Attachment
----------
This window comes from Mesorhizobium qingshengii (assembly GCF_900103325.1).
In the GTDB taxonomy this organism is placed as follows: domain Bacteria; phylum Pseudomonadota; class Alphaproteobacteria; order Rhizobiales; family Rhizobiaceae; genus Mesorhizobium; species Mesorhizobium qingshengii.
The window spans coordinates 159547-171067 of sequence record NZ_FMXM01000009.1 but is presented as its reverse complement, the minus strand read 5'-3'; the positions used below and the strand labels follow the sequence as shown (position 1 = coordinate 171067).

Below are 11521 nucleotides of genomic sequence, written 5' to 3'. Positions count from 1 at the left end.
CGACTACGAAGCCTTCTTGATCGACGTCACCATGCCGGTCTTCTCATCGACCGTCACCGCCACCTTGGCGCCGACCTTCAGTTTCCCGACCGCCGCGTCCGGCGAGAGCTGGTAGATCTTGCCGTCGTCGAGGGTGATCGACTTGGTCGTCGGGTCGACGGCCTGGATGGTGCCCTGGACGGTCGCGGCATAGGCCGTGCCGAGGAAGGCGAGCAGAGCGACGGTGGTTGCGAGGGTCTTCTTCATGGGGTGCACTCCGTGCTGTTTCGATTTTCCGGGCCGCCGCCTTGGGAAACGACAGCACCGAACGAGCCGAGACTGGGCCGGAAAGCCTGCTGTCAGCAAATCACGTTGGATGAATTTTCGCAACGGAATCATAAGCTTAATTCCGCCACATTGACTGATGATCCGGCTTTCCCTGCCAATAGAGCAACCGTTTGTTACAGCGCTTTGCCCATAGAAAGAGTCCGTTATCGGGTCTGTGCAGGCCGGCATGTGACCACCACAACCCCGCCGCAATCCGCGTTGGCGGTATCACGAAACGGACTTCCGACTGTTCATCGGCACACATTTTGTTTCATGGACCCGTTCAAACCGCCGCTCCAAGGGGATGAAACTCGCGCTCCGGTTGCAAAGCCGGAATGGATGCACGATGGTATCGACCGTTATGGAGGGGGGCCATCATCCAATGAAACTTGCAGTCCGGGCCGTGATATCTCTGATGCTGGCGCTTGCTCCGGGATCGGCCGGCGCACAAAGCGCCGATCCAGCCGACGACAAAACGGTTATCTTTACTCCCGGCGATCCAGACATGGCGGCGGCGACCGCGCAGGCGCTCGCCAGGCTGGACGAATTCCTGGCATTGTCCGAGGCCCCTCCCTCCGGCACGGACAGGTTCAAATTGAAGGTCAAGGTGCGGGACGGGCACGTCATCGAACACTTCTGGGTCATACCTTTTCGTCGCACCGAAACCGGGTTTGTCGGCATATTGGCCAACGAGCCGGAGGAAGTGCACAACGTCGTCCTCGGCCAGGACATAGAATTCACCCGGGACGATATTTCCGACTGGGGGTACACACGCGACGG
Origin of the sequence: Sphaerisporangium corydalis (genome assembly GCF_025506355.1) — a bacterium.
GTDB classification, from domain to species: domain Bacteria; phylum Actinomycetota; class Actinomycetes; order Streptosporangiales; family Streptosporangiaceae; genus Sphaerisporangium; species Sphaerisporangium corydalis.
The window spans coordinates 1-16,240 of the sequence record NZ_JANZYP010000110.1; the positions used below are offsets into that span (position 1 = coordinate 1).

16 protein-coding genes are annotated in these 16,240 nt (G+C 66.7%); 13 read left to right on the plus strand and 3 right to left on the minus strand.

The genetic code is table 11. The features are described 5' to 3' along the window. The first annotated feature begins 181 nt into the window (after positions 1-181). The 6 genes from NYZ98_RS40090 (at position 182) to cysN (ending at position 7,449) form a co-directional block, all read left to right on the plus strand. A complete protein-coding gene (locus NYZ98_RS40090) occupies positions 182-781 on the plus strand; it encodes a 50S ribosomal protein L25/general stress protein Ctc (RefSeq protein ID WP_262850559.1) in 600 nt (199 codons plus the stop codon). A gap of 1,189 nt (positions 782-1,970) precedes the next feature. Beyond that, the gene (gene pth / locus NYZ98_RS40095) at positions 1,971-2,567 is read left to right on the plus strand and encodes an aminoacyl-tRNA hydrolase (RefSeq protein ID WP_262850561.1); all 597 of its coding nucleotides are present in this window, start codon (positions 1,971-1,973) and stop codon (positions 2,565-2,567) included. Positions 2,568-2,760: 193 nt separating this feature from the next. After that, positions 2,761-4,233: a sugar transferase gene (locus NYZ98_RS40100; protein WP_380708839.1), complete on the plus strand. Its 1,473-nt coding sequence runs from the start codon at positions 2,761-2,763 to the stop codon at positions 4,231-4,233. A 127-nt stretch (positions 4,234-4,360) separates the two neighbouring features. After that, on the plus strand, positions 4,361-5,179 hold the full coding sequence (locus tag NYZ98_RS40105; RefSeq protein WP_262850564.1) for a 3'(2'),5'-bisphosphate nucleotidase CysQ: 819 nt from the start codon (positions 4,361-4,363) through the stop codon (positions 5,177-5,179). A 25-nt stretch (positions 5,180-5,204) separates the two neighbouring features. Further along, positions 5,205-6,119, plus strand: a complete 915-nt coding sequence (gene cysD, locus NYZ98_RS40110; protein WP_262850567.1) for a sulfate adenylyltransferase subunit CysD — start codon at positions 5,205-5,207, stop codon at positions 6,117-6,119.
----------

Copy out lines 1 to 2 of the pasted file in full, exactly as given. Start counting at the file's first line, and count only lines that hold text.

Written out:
This window comes from Mesorhizobium qingshengii (assembly GCF_900103325.1).
In the GTDB taxonomy this organism is placed as follows: domain Bacteria; phylum Pseudomonadota; class Alphaproteobacteria; order Rhizobiales; family Rhizobiaceae; genus Mesorhizobium; species Mesorhizobium qingshengii.